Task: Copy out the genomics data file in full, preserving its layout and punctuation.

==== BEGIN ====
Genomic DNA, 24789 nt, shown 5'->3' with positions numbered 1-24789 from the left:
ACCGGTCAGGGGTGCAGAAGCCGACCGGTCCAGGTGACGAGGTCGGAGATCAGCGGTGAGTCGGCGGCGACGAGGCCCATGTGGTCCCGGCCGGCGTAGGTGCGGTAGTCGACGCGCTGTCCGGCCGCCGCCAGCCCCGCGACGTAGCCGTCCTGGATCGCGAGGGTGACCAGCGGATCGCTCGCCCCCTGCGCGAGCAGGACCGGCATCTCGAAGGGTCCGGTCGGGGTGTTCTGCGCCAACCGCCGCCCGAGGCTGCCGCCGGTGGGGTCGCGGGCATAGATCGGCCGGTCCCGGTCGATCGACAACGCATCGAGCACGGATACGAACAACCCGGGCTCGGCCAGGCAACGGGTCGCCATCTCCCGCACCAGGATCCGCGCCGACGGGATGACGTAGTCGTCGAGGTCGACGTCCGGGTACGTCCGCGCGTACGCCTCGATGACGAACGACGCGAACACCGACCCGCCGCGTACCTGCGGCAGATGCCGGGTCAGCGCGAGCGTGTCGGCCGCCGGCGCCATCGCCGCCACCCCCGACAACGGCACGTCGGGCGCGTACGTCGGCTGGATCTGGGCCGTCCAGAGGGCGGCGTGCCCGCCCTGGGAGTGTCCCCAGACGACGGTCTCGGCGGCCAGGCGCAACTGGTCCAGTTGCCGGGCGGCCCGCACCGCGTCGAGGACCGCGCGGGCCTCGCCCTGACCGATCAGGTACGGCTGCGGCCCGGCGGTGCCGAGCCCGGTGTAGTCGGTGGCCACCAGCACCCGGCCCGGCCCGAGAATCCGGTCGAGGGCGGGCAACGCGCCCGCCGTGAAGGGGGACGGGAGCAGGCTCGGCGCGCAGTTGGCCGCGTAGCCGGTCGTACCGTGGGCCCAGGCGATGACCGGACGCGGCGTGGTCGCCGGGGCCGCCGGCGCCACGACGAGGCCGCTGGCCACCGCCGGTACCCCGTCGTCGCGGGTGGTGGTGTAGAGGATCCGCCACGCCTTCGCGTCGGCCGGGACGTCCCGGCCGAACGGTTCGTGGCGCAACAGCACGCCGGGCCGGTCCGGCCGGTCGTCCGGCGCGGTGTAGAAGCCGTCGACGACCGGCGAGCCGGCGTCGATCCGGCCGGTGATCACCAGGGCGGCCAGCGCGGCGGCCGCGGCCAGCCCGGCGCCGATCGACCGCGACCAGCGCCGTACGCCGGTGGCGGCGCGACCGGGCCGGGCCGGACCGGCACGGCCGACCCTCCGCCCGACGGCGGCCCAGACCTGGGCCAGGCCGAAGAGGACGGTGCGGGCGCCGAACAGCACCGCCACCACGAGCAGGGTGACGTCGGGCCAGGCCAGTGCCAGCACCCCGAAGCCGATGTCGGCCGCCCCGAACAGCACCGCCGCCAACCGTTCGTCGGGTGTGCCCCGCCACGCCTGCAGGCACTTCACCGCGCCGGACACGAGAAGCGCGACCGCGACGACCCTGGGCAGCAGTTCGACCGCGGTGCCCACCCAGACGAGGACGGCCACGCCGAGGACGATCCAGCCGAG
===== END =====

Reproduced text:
Genomic DNA, 24789 nt, shown 5'->3' with positions numbered 1-24789 from the left:
ACCGGTCAGGGGTGCAGAAGCCGACCGGTCCAGGTGACGAGGTCGGAGATCAGCGGTGAGTCGGCGGCGACGAGGCCCATGTGGTCCCGGCCGGCGTAGGTGCGGTAGTCGACGCGCTGTCCGGCCGCCGCCAGCCCCGCGACGTAGCCGTCCTGGATCGCGAGGGTGACCAGCGGATCGCTCGCCCCCTGCGCGAGCAGGACCGGCATCTCGAAGGGTCCGGTCGGGGTGTTCTGCGCCAACCGCCGCCCGAGGCTGCCGCCGGTGGGGTCGCGGGCATAGATCGGCCGGTCCCGGTCGATCGACAACGCATCGAGCACGGATACGAACAACCCGGGCTCGGCCAGGCAACGGGTCGCCATCTCCCGCACCAGGATCCGCGCCGACGGGATGACGTAGTCGTCGAGGTCGACGTCCGGGTACGTCCGCGCGTACGCCTCGATGACGAACGACGCGAACACCGACCCGCCGCGTACCTGCGGCAGATGCCGGGTCAGCGCGAGCGTGTCGGCCGCCGGCGCCATCGCCGCCACCCCCGACAACGGCACGTCGGGCGCGTACGTCGGCTGGATCTGGGCCGTCCAGAGGGCGGCGTGCCCGCCCTGGGAGTGTCCCCAGACGACGGTCTCGGCGGCCAGGCGCAACTGGTCCAGTTGCCGGGCGGCCCGCACCGCGTCGAGGACCGCGCGGGCCTCGCCCTGACCGATCAGGTACGGCTGCGGCCCGGCGGTGCCGAGCCCGGTGTAGTCGGTGGCCACCAGCACCCGGCCCGGCCCGAGAATCCGGTCGAGGGCGGGCAACGCGCCCGCCGTGAAGGGGGACGGGAGCAGGCTCGGCGCGCAGTTGGCCGCGTAGCCGGTCGTACCGTGGGCCCAGGCGATGACCGGACGCGGCGTGGTCGCCGGGGCCGCCGGCGCCACGACGAGGCCGCTGGCCACCGCCGGTACCCCGTCGTCGCGGGTGGTGGTGTAGAGGATCCGCCACGCCTTCGCGTCGGCCGGGACGTCCCGGCCGAACGGTTCGTGGCGCAACAGCACGCCGGGCCGGTCCGGCCGGTCGTCCGGCGCGGTGTAGAAGCCGTCGACGACCGGCGAGCCGGCGTCGATCCGGCCGGTGATCACCAGGGCGGCCAGCGCGGCGGCCGCGGCCAGCCCGGCGCCGATCGACCGCGACCAGCGCCGTACGCCGGTGGCGGCGCGACCGGGCCGGGCCGGACCGGCACGGCCGACCCTCCGCCCGACGGCGGCCCAGACCTGGGCCAGGCCGAAGAGGACGGTGCGGGCGCCGAACAGCACCGCCACCACGAGCAGGGTGACGTCGGGCCAGGCCAGTGCCAGCACCCCGAAGCCGATGTCGGCCGCCCCGAACAGCACCGCCGCCAACCGTTCGTCGGGTGTGCCCCGCCACGCCTGCAGGCACTTCACCGCGCCGGACACGAGAAGCGCGACCGCGACGACCCTGGGCAGCAGTTCGACCGCGGTGCCCACCCAGACGAGGACGGCCACGCCGAGGACGATCCAGCCGAG